Then finally on the 15th day we saw in the distance lights and knew that left was St. Lucia and to the right we could see the lights of Martinique. What a great feeling to see land again!

Unfortunately the boat was moving really fast and we had to reduce sail to slow down or risk arriving at 0200 in an unfamiliar anchorage in the dark. Lawrence wasn’t pleased about this but eventually understood (I think).

Around 0600 (in the morning) we reached Rodney Bay and went first on anchor for us to rest. Incredibly we had made it and were relieved to be there. All in all we met only 2 sailing yachts, three tankers and a cruise ship during the 2080 miles. One of the tankers was 330 meters long and 64 meters wide; one of the yachts almost collided with us! And how it should be different of course always at night with a collision course.

St. Lucia is located 400 kilometers north of Venezuela in the eastern Caribbean and belongs to the Lesser Antilles. It belongs to the English speaking Windward Islands and is 43 km long and only 22 km wide. St. Lucia had belonged to the British Crown Colony since 1814 and gained complete independence only in 1979. The economic mainstay of the island is agriculture and tourism.

From afar you can see the lush green of the rain forest and the fine white sandy beach in Rodney Bay. After an extensive swim in the 25C water and a hearty breakfast, we headed into the marina for 3 nights. Finally sleeping through the night again. Wonderful!!!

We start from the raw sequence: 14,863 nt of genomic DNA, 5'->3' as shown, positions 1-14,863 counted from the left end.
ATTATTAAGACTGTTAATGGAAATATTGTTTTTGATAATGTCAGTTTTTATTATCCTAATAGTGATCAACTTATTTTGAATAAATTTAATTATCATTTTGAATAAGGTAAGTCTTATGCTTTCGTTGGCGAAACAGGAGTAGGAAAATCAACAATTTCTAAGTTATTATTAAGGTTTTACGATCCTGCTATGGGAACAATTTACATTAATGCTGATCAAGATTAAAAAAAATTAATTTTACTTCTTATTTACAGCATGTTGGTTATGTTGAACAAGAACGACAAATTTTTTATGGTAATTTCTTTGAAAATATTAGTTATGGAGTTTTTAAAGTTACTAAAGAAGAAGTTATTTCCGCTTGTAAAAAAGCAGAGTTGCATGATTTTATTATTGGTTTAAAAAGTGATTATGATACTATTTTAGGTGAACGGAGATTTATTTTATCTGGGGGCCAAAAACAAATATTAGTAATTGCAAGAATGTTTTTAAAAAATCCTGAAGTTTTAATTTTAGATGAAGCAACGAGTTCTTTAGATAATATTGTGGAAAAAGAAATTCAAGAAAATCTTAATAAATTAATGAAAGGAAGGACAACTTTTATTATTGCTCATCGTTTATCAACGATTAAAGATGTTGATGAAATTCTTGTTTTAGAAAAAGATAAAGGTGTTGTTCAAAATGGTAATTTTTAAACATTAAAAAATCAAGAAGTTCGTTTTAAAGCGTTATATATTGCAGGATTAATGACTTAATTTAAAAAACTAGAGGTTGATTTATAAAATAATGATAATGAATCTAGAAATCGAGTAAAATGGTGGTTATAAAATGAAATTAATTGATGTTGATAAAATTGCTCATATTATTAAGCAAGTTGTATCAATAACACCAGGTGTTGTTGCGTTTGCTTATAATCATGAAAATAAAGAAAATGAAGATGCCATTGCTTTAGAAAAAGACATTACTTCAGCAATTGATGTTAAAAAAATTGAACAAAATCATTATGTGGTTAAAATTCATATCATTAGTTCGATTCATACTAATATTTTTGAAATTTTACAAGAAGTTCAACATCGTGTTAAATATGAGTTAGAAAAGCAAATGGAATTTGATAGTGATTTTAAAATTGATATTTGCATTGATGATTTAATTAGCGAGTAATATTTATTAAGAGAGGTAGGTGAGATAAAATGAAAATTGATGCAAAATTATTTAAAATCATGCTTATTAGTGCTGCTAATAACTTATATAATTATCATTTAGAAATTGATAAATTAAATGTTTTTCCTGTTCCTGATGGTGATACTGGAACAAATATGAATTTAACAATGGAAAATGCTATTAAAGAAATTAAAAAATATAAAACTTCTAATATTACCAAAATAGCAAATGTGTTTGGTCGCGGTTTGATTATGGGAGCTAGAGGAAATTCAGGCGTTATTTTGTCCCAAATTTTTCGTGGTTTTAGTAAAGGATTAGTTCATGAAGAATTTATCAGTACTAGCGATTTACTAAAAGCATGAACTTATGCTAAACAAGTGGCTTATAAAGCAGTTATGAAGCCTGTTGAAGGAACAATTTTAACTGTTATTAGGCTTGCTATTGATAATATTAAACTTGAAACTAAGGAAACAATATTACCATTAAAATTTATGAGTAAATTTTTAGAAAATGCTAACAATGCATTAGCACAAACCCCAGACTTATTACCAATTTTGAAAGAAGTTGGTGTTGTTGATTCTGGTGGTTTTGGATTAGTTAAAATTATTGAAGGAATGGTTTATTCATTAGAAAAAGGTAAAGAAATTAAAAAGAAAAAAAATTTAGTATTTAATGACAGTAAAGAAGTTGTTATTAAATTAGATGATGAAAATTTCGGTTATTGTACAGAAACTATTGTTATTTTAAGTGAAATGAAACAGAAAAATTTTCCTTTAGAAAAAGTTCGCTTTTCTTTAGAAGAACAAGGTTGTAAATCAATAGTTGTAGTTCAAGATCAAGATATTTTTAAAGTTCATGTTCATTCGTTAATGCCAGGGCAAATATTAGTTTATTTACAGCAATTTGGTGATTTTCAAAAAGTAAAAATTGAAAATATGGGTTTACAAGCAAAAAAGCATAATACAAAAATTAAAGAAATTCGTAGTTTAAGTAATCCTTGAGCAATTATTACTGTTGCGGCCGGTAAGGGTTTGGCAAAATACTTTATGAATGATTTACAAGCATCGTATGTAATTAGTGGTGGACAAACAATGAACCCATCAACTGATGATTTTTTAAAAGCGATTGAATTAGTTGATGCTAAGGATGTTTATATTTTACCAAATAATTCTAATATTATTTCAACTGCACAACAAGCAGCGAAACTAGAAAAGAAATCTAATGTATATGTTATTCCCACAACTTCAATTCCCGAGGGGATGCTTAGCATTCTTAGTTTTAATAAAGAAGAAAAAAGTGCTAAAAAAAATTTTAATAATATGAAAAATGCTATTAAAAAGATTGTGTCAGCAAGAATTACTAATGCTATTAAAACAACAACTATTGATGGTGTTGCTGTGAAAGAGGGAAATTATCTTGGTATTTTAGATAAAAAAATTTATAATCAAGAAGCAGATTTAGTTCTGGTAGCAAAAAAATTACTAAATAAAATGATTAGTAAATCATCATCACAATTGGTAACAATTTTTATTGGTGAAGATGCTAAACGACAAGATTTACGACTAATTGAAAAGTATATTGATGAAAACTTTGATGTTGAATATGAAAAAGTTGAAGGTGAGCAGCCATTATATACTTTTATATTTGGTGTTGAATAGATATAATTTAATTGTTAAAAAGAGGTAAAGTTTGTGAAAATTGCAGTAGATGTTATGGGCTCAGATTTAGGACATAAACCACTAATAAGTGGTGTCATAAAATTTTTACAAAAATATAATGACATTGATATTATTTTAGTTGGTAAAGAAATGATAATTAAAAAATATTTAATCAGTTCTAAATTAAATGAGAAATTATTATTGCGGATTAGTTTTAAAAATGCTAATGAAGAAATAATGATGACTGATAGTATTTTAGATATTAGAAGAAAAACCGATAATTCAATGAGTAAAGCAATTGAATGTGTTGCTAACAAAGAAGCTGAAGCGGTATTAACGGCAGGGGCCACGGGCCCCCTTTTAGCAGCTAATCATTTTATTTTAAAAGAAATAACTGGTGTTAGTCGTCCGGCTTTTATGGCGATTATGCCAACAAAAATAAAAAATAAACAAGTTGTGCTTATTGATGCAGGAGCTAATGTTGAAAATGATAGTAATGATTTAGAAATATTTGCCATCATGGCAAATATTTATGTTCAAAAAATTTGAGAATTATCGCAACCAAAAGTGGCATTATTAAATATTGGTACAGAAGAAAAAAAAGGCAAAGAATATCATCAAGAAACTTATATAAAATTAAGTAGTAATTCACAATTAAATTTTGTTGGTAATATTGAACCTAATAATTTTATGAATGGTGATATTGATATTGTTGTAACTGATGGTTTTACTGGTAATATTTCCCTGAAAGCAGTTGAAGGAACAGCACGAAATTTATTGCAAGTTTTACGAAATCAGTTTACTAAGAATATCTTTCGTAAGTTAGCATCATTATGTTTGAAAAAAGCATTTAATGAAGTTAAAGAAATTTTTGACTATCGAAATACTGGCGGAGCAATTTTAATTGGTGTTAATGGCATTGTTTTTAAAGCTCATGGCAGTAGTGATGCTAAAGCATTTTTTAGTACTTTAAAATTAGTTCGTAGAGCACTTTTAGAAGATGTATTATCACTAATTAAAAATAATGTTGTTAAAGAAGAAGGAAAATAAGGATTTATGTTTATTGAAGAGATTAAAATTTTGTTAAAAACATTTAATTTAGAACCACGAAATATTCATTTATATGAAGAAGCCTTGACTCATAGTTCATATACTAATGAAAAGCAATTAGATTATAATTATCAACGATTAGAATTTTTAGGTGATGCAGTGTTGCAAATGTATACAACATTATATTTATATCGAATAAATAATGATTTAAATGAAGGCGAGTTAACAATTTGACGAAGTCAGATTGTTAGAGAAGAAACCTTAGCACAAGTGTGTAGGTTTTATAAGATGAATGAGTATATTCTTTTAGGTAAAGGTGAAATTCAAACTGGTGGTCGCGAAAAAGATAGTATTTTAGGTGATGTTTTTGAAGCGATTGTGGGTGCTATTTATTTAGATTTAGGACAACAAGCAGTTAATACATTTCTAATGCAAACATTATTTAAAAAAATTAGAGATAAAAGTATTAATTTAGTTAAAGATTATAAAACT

The check-in was fortunately no problem and also our Covid PCR test made in Mindelo was accepted because the time at sea with 15 days was sufficient to act as “Quarantine”. Actually, the PCR test should have been done only 48 hours before. A real relief and there is also the face mask regulation in restaurants and stores. The marina is very nicely laid out and there are a few nice restaurants and a small supermarket on the water side.

We spend the next few days washing the boat and exploring the area. A day tour by cab across the island was not cheap, but we got a very good impression of this hilly and unholy green rainforest-like vegetation. We saw the famous and photogenic lava mountains Gros Piton 798m and Petit Piton 736m, which rise steeply from the sea near Soufriere. At the sulphur springs inland it was a bit too crowded for us, but the two crew went in and got “muddy”!

After three days we sailed on a beautiful day with BF 4 and no waves to the Pitons and anchored there. To lie between these photogenic Pitons at a mooring buoy is just wonderful . Now John and I had the feeling we have finally arrived in the Caribbean.

The only problem then were the “boat boys” that come out in all manner of small boats trying to sell you all kinds of things (including tours or a BBQ on your boat). It would be OK, but they charge more than three times the normal price for stuff, are very persistent and numerous.

Anyway the 1st big ocean is done and we are glad to have had such a good crossing.

Categories: Sailing Blog 2021